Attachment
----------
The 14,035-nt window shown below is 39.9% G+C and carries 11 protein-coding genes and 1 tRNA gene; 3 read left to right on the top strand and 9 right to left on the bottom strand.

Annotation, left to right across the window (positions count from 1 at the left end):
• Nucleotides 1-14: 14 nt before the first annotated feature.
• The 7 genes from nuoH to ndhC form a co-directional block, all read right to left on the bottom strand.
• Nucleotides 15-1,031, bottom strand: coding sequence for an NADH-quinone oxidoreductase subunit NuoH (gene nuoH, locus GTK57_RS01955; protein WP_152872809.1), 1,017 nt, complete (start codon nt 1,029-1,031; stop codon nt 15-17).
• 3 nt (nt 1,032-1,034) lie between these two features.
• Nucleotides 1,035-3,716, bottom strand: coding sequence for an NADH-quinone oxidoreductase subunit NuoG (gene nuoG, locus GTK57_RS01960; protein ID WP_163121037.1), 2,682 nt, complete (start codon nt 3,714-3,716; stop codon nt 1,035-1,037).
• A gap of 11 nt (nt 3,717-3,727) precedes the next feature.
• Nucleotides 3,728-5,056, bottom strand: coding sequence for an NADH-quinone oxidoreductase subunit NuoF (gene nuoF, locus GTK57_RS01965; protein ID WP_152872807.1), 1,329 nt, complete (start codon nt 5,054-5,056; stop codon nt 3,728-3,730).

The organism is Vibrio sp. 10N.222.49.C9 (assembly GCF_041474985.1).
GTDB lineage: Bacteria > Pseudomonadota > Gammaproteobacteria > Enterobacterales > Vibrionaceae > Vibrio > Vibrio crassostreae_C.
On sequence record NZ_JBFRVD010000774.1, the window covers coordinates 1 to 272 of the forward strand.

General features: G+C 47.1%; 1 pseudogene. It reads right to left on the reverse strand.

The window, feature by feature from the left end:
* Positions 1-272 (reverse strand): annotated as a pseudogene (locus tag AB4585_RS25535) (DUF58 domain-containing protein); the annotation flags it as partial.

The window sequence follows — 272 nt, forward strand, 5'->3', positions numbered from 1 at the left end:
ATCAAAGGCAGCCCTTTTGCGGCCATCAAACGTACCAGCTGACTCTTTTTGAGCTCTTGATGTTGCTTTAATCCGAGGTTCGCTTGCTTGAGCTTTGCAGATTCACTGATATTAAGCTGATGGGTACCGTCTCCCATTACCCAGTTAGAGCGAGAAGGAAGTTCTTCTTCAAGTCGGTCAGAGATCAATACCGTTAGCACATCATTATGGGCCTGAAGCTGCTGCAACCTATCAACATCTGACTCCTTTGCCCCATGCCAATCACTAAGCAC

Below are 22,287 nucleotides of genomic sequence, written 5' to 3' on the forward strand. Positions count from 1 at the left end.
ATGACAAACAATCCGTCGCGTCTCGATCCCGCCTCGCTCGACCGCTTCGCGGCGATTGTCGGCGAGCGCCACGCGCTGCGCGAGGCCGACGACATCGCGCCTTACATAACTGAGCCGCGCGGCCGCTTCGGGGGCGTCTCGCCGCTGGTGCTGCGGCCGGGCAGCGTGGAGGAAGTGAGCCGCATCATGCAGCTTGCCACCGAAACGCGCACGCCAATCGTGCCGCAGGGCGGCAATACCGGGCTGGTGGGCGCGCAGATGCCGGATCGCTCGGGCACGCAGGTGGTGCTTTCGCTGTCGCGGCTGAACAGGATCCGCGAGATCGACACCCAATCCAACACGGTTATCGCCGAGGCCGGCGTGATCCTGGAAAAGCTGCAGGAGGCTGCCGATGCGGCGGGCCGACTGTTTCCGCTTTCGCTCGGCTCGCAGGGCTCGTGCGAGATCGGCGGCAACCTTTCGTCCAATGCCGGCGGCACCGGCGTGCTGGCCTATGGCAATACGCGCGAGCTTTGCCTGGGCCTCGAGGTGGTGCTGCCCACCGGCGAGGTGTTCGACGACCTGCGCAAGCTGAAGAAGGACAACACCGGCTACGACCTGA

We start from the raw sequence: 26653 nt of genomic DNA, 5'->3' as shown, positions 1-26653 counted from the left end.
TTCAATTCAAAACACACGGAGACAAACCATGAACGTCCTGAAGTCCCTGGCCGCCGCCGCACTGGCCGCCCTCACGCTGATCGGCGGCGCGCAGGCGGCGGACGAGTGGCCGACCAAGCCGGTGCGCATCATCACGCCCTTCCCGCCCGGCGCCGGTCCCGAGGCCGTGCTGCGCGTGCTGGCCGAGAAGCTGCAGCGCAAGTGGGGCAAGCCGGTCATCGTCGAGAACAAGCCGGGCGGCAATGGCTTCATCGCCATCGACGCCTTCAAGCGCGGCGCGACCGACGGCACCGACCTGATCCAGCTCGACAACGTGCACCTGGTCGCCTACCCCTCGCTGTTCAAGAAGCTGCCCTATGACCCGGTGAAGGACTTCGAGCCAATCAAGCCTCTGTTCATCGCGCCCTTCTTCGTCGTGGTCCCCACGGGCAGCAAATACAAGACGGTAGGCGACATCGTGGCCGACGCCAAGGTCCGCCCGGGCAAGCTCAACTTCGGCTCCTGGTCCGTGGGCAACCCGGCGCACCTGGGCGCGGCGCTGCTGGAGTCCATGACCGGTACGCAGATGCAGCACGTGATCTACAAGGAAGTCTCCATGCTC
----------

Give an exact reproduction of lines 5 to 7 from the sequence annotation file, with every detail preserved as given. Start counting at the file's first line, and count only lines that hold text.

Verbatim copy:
• Nucleotides 15-1,031, bottom strand: coding sequence for an NADH-quinone oxidoreductase subunit NuoH (gene nuoH, locus GTK57_RS01955; protein WP_152872809.1), 1,017 nt, complete (start codon nt 1,029-1,031; stop codon nt 15-17).
• 3 nt (nt 1,032-1,034) lie between these two features.
• Nucleotides 1,035-3,716, bottom strand: coding sequence for an NADH-quinone oxidoreductase subunit NuoG (gene nuoG, locus GTK57_RS01960; protein ID WP_163121037.1), 2,682 nt, complete (start codon nt 3,714-3,716; stop codon nt 1,035-1,037).